Accountant to Cowboy

Host: Yougawalla Station
Written by Jane Sale – Manager, Yougawalla Station.

“The story of how a city boy ended up in the outback”

When most young boys are growing up they want to be a fireman, policeman, builder or astronaut, not me, since I was six years old I wanted to be an accountant. Rest assured that I had a normal childhood, it’s just my career choice was odd for a child so young. Having followed my “career” dream I realised after a few years there was more to life. Following my passion for snowboarding I started travelling the world searching out the best mountains to ride; this not only elevated my sense of adventure but my desire to travel and has seen me become a bit of a gypsy living and travelling around both Australia and the world.

So instead of spending my days chained to a desk staring at the soft glow of the computer screen, crunching numbers, writing reports and analysing performance I now spend my days mustering cattle on motorbike, repairing fences destroyed by the raging wet season floods, working 2,000 head of cattle through the yards in a day, and loading road trains with cattle ready for export. From going to bed after midnight and rising at a time that suited me before heading into the office, my sleeping has now taken on a more military edge, rising every morning at 4.30am and tucked up in bed exhausted at 8.30pm. I have swapped a suit and tie for jeans and a collection of old business shirts purchased from various op shops back home. My brother (a tough plumber) is proud that my office boy hands now have calluses and have experienced hard manual labour.

My backyard is like the vast plains of Africa. Three properties make up over two million acres of the Yougawalla Pastoral Company (YPC), home to 30,000 plus head of cattle. As far as the eye can see in every direction, to the horizon plus much more is one place; huge is an understatement. I have to thank Haydn and Jane Sale from YPC for giving a 37 year old reformed accountant his chance at an outback life, my chance to be a cowboy. A few stations I applied for said I was too old, but I knew otherwise. Fit, healthy, and always looking for adventure, settling down to normal life (a wife, ridiculous sized mortgage, and sugar riddled kids) is not for me.

One thing that is very important to my boss is improving how the cattle are handled and we were lucky enough to recently attend a two day Low Stress Stockhandling (LSS) course run by the well renowned cattleman, Jim Lindsay. The skills learnt on this course bring many improvements – the cattle are less stressed and hence calmer to work with, meaning it’s safer for the staff. It also improves the bottom line as the cattle lose less weight during processing, suffer less bruising, and are more in demand from exporters who rate the ease with which the cattle can be processed. Improving the bottom line is a big concern as it is forever under attack from drought, live export bans, fluctuating cattle prices, and rising costs – the list goes on.

Out here 12 hour days are the norm and I often fall into bed following dinner, exhausted but happy, sleep coming easier than when I was a stressed out city accountant. You make many sacrifices to live out here but the rewards are pretty good. Not every day is awesome, but many are. Once advantage is that I am awake to experience the beauty of the sunrise every day and work is usually wrapped up by the time the sun leaves the sky a glowing assortment of orange, red, and yellow.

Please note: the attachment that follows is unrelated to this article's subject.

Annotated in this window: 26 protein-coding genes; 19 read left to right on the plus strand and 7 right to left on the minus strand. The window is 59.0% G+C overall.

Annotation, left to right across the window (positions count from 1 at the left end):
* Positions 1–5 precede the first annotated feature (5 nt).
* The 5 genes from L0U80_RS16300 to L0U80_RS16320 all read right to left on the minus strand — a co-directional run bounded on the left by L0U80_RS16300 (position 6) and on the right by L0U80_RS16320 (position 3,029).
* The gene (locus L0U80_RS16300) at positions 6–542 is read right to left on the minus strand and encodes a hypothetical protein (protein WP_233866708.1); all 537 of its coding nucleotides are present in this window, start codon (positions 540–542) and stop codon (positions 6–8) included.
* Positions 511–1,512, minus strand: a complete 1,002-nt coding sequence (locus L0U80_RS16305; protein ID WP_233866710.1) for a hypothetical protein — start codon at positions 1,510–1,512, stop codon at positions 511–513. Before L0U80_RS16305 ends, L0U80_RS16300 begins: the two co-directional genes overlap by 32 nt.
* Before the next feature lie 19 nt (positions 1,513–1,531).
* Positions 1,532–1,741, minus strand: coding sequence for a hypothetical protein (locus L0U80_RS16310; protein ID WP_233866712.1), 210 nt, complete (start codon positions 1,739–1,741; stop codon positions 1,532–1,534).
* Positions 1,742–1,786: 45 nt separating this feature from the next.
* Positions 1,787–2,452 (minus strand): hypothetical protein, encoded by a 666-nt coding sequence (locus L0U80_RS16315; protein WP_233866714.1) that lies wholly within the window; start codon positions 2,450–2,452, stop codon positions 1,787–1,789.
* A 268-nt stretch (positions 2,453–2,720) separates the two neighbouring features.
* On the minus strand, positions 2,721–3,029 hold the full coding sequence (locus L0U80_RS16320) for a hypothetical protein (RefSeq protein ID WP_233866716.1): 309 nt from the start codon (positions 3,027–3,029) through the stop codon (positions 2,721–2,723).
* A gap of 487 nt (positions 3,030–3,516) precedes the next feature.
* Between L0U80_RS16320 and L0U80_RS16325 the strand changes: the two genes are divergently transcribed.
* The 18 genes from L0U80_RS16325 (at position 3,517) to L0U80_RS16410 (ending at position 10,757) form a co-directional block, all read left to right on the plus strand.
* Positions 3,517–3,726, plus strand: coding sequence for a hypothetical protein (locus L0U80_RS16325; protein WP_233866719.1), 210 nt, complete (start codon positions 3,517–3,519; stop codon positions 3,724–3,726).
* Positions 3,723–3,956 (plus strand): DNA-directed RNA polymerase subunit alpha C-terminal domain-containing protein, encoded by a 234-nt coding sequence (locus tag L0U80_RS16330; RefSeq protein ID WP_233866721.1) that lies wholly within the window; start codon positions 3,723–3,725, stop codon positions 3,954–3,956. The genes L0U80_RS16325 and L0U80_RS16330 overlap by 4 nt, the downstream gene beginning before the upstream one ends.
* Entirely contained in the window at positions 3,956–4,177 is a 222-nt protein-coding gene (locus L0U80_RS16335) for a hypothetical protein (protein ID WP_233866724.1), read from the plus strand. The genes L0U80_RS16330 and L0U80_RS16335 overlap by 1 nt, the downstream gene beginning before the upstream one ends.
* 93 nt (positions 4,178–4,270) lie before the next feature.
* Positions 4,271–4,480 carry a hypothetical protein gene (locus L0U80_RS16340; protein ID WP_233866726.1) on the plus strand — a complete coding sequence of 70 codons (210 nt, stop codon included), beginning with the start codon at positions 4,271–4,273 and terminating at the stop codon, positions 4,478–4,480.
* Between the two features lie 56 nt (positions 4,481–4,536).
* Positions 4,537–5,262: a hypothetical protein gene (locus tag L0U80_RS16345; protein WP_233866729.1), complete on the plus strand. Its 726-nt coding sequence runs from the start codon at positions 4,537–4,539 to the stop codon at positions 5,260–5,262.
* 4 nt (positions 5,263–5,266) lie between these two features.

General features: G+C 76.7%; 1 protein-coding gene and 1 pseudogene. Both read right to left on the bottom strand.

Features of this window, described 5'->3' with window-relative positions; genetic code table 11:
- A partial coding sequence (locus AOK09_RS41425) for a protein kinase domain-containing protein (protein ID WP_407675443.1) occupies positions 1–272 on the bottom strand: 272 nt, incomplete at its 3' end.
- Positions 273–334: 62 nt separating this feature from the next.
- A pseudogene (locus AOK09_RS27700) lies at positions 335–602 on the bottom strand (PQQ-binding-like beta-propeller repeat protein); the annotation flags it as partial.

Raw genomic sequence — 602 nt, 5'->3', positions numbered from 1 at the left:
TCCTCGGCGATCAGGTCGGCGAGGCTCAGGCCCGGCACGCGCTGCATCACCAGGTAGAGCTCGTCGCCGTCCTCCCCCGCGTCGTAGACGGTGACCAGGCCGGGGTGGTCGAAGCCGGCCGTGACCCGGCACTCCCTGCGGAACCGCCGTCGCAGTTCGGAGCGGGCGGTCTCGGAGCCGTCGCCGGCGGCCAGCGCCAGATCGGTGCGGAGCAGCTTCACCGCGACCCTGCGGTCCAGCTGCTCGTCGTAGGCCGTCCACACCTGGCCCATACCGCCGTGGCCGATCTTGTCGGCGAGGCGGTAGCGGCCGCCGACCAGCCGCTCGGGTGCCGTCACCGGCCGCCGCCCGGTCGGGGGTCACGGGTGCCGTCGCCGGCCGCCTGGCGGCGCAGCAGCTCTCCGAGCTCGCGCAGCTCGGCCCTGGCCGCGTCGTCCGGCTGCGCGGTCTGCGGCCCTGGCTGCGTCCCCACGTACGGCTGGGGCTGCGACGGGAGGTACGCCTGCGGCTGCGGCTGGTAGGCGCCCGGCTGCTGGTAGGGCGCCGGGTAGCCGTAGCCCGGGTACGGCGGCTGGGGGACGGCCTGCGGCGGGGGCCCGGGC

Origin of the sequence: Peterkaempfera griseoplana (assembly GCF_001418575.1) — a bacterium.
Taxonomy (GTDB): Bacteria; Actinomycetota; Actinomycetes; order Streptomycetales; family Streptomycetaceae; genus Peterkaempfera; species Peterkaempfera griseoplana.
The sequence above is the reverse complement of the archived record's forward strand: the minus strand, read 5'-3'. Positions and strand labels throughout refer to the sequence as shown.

Where in the past a hunger for a chocolate bar, a hamburger, or a six-pack of beer was resolved with a five minute walk down the road to the shops, now it’s a choice of either a 200km or 400km round trip depending on whether I turn left or right onto the highway (this is after a 50km journey on a dirt road that can be a challenge even after the smallest of rains). In the wet season the station is regularly isolated and stranded as the dirt roads become muddy slop.

I have taken advantage of the isolation and have put myself on an alcohol detox, 36 days and counting. One thing that people probably don’t realise is the outback is no longer the wild west as it was once portrayed, that’s not to say that there are some stations that are a bit more raw than others. It makes it easier to give up the booze when you are running around in 45 degrees of blistering sun with humidity so bad you sweat at 4.30am while you are eating your breakfast, in these conditions it pays to be feeling fresh.

Don’t get me wrong, I love the city lifestyle (especially Sydney where I grew up), where choice abounds. Be that a surf before work, heading to the stadium on the weekend to watch the footy or cricket or of course the chance to see your mates and family with ease. I have been lucky enough to spend the last 10 years living around Australia and the world living in the beautiful mountains of Canada, the great metropolis of London, by the beach at Victoria’s famous Great Ocean Road, a stint in Melbourne followed by time in the Japanese Alps. But there is something about the outback that grabs you, you can’t place your finger on it, you just feel it. With bush blood slowing starting to flow through my veins I can see myself here for a while, I don’t know if it will last forever but if things work out this season and Haydn and Jane are happy to have me back, The Kimberley will be my new home for at least the next couple of years while I try my hand at this way of life. The added advantage is that I only have to work eight months of the year so I can spend my Aussie summers (wet season up here in The Kimberley) living in Japan snowboarding, living the life of a ski bum, spending my cash that you just can’t spend while living in the middle of nowhere.